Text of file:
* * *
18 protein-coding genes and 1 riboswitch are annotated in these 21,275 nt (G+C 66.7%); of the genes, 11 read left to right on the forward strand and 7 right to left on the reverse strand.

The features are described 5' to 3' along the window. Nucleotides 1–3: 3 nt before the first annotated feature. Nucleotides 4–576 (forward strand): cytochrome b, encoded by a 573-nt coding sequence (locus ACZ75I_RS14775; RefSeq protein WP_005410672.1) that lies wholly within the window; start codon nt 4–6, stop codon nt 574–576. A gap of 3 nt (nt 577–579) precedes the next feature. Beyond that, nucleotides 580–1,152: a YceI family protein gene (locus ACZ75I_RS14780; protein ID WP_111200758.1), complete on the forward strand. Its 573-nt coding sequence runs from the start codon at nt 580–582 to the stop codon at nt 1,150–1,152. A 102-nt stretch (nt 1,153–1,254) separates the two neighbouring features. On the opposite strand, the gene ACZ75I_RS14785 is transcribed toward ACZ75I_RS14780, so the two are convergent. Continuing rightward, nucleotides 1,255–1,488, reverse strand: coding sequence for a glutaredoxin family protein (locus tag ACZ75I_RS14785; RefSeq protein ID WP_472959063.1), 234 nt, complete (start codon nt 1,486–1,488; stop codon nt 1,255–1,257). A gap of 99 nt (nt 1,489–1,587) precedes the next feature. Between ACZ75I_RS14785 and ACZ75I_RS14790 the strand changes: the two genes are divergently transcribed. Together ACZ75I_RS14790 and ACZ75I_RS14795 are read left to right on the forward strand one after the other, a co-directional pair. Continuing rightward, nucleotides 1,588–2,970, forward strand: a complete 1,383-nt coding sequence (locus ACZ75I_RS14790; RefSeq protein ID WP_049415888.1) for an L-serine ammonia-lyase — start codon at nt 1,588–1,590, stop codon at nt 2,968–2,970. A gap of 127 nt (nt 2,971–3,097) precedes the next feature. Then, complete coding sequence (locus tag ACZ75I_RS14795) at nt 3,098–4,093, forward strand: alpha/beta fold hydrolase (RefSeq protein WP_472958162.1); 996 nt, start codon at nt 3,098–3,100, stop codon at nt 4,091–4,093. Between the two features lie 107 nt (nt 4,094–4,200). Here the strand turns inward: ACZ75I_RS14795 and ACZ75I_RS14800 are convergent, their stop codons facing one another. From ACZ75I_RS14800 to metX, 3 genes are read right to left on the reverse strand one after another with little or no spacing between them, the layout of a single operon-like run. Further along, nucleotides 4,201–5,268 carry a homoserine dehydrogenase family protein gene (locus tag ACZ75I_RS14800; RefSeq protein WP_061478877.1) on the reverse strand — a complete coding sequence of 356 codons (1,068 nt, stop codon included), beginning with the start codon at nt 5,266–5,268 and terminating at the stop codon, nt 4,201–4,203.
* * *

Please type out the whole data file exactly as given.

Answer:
18 protein-coding genes and 1 riboswitch are annotated in these 21,275 nt (G+C 66.7%); of the genes, 11 read left to right on the forward strand and 7 right to left on the reverse strand.

The features are described 5' to 3' along the window. Nucleotides 1–3: 3 nt before the first annotated feature. Nucleotides 4–576 (forward strand): cytochrome b, encoded by a 573-nt coding sequence (locus ACZ75I_RS14775; RefSeq protein WP_005410672.1) that lies wholly within the window; start codon nt 4–6, stop codon nt 574–576. A gap of 3 nt (nt 577–579) precedes the next feature. Beyond that, nucleotides 580–1,152: a YceI family protein gene (locus ACZ75I_RS14780; protein ID WP_111200758.1), complete on the forward strand. Its 573-nt coding sequence runs from the start codon at nt 580–582 to the stop codon at nt 1,150–1,152. A 102-nt stretch (nt 1,153–1,254) separates the two neighbouring features. On the opposite strand, the gene ACZ75I_RS14785 is transcribed toward ACZ75I_RS14780, so the two are convergent. Continuing rightward, nucleotides 1,255–1,488, reverse strand: coding sequence for a glutaredoxin family protein (locus tag ACZ75I_RS14785; RefSeq protein ID WP_472959063.1), 234 nt, complete (start codon nt 1,486–1,488; stop codon nt 1,255–1,257). A gap of 99 nt (nt 1,489–1,587) precedes the next feature. Between ACZ75I_RS14785 and ACZ75I_RS14790 the strand changes: the two genes are divergently transcribed. Together ACZ75I_RS14790 and ACZ75I_RS14795 are read left to right on the forward strand one after the other, a co-directional pair. Continuing rightward, nucleotides 1,588–2,970, forward strand: a complete 1,383-nt coding sequence (locus ACZ75I_RS14790; RefSeq protein ID WP_049415888.1) for an L-serine ammonia-lyase — start codon at nt 1,588–1,590, stop codon at nt 2,968–2,970. A gap of 127 nt (nt 2,971–3,097) precedes the next feature. Then, complete coding sequence (locus tag ACZ75I_RS14795) at nt 3,098–4,093, forward strand: alpha/beta fold hydrolase (RefSeq protein WP_472958162.1); 996 nt, start codon at nt 3,098–3,100, stop codon at nt 4,091–4,093. Between the two features lie 107 nt (nt 4,094–4,200). Here the strand turns inward: ACZ75I_RS14795 and ACZ75I_RS14800 are convergent, their stop codons facing one another. From ACZ75I_RS14800 to metX, 3 genes are read right to left on the reverse strand one after another with little or no spacing between them, the layout of a single operon-like run. Further along, nucleotides 4,201–5,268 carry a homoserine dehydrogenase family protein gene (locus tag ACZ75I_RS14800; RefSeq protein WP_061478877.1) on the reverse strand — a complete coding sequence of 356 codons (1,068 nt, stop codon included), beginning with the start codon at nt 5,266–5,268 and terminating at the stop codon, nt 4,201–4,203.